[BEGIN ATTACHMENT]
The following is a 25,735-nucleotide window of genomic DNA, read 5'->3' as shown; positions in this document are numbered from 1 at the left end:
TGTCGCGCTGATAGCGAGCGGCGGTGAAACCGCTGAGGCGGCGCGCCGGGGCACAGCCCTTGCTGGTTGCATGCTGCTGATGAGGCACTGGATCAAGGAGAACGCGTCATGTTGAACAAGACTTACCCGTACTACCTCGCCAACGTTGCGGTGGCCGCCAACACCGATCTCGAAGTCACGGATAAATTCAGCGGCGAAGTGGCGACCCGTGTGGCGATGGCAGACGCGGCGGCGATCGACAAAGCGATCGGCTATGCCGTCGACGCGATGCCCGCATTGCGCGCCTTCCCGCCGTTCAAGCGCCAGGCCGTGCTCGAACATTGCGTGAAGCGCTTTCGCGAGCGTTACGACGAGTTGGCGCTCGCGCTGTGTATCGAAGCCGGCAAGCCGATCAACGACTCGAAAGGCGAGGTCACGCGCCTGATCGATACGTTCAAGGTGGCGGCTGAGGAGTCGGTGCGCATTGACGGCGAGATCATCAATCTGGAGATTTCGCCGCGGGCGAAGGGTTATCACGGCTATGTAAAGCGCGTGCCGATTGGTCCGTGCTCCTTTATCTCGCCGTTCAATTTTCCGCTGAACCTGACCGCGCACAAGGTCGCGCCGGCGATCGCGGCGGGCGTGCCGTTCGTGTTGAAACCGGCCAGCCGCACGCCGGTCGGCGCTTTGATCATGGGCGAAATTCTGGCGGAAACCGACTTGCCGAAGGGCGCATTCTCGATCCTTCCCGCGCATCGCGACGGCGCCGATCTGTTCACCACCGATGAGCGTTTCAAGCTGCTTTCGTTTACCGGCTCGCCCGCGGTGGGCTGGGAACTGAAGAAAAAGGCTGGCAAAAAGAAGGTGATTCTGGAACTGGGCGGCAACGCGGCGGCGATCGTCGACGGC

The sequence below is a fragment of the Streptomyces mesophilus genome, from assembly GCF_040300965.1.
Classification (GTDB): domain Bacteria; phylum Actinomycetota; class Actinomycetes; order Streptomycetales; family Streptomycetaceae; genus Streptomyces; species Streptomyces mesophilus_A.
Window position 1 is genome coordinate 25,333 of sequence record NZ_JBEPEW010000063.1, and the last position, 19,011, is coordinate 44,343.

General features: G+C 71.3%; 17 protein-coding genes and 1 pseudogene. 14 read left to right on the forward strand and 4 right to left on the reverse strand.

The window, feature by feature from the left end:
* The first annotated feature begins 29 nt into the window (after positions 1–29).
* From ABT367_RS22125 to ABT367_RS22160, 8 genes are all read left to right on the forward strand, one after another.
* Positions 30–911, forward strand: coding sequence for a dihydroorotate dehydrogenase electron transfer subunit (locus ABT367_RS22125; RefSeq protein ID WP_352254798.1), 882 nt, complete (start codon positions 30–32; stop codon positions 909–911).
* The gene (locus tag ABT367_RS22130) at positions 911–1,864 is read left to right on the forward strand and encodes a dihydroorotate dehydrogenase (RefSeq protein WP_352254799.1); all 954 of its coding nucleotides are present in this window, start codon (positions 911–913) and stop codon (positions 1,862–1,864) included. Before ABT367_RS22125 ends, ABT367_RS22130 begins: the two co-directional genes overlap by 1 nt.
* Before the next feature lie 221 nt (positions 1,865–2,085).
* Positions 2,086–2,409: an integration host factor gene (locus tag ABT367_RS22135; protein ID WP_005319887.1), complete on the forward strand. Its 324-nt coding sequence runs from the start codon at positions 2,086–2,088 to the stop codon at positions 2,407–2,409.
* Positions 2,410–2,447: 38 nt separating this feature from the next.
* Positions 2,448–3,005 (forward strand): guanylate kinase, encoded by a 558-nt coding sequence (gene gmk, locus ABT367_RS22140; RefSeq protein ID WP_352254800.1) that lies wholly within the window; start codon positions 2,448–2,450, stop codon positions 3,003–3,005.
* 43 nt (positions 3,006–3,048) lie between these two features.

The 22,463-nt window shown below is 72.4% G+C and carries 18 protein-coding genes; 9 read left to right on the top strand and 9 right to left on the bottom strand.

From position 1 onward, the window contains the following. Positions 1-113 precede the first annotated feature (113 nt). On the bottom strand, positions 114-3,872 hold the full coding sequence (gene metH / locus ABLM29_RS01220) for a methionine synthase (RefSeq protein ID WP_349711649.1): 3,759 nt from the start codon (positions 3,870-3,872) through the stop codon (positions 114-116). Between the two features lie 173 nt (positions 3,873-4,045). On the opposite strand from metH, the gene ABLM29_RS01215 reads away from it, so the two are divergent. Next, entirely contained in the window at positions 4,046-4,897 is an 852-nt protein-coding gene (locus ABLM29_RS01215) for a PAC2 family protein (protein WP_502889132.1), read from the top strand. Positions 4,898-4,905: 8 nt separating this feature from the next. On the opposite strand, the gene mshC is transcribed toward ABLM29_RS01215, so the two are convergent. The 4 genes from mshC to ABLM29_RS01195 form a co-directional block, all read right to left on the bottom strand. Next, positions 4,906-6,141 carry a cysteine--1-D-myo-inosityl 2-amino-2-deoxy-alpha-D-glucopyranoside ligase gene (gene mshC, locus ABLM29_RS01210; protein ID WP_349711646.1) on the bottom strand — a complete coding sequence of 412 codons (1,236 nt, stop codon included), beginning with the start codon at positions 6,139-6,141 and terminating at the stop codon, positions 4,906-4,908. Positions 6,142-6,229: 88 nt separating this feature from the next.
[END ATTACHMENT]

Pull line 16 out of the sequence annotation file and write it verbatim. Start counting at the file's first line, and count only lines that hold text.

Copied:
* 43 nt (positions 3,006–3,048) lie between these two features.